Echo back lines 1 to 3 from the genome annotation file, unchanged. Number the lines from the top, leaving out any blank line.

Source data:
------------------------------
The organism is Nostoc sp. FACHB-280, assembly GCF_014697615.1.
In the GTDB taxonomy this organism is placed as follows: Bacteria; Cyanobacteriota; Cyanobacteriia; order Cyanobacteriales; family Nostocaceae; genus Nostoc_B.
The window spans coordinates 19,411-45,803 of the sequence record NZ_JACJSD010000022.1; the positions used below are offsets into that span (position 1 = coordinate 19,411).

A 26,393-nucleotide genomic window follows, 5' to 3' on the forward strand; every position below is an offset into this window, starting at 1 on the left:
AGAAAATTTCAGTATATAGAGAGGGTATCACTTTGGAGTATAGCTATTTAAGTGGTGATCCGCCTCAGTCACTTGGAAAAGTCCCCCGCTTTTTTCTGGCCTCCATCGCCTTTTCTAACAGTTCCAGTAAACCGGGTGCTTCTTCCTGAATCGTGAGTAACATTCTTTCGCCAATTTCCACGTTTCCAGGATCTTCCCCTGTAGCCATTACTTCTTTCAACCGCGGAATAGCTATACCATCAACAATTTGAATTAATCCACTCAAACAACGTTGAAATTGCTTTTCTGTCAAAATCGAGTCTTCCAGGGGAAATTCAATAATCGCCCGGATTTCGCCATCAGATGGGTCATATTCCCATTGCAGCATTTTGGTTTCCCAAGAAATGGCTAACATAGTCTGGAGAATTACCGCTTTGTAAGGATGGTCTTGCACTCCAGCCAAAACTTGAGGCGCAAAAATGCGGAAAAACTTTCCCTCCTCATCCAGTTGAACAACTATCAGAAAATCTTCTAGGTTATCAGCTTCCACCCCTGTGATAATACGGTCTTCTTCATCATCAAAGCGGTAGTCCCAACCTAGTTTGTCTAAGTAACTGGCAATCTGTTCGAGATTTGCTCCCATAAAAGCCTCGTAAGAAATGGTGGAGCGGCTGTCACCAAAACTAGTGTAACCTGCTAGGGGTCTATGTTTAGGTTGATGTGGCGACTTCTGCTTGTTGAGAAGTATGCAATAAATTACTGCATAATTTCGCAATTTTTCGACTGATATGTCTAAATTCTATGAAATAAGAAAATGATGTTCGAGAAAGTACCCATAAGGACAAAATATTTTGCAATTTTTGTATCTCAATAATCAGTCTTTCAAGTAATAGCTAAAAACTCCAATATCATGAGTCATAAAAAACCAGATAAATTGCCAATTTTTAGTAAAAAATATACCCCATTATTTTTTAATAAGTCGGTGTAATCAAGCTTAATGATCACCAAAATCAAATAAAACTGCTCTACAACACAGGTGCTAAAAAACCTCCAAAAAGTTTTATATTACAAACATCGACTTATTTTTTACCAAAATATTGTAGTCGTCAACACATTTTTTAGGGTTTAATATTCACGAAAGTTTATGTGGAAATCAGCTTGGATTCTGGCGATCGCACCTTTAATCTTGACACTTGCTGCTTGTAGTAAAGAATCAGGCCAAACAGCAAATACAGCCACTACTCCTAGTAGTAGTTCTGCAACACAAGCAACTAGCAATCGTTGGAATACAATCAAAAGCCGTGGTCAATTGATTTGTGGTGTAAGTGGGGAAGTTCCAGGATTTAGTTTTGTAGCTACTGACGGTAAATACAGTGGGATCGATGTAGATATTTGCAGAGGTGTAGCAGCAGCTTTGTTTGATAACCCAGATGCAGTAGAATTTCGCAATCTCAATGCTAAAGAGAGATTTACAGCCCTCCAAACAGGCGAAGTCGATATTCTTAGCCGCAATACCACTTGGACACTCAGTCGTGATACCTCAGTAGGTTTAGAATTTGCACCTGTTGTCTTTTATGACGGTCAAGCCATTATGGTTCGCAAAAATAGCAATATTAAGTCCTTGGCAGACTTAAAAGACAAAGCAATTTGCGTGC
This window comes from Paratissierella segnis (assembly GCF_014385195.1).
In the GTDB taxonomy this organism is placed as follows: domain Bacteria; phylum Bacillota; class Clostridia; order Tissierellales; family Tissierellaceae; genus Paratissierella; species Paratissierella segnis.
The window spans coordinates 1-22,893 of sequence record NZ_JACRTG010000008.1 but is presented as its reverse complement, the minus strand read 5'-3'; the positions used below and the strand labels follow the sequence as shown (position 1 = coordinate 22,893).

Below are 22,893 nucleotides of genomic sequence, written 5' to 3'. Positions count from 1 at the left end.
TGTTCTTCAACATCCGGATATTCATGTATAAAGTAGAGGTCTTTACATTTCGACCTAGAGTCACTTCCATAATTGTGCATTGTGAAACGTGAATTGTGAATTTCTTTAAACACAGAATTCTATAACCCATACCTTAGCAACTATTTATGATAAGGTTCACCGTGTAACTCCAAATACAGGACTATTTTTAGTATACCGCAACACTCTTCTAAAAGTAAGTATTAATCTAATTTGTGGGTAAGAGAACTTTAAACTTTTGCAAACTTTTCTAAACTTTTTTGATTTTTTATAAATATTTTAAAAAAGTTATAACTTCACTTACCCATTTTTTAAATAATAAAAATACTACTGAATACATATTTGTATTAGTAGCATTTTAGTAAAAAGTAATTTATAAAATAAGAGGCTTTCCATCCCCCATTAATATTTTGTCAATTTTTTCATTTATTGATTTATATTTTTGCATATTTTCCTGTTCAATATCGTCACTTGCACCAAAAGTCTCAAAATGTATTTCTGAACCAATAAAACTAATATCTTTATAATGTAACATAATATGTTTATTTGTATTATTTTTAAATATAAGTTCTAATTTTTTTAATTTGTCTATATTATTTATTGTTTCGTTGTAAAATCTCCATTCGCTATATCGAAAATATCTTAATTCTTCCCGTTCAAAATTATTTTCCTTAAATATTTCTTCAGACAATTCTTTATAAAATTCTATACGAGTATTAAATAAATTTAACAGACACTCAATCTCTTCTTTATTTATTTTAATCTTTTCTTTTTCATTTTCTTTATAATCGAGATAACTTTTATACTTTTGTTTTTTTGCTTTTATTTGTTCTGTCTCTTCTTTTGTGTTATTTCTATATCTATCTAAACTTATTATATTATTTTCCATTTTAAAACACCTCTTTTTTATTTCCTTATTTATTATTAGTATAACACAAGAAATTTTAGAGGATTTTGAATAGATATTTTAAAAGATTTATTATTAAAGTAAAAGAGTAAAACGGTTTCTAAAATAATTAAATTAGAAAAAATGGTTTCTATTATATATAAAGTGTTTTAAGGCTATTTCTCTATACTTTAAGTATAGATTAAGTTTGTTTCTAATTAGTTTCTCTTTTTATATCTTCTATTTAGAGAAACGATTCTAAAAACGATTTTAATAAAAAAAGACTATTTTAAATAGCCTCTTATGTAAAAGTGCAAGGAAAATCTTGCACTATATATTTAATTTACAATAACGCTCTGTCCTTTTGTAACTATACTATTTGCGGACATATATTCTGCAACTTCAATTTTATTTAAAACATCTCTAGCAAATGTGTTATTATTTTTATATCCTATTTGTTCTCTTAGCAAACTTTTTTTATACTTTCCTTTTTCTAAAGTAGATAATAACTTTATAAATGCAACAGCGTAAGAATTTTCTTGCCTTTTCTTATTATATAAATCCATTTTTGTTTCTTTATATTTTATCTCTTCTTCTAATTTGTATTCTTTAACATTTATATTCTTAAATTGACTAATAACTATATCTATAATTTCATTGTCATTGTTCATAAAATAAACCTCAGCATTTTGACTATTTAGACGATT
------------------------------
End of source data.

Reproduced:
The organism is Nostoc sp. FACHB-280, assembly GCF_014697615.1.
In the GTDB taxonomy this organism is placed as follows: Bacteria; Cyanobacteriota; Cyanobacteriia; order Cyanobacteriales; family Nostocaceae; genus Nostoc_B.
The window spans coordinates 19,411-45,803 of the sequence record NZ_JACJSD010000022.1; the positions used below are offsets into that span (position 1 = coordinate 19,411).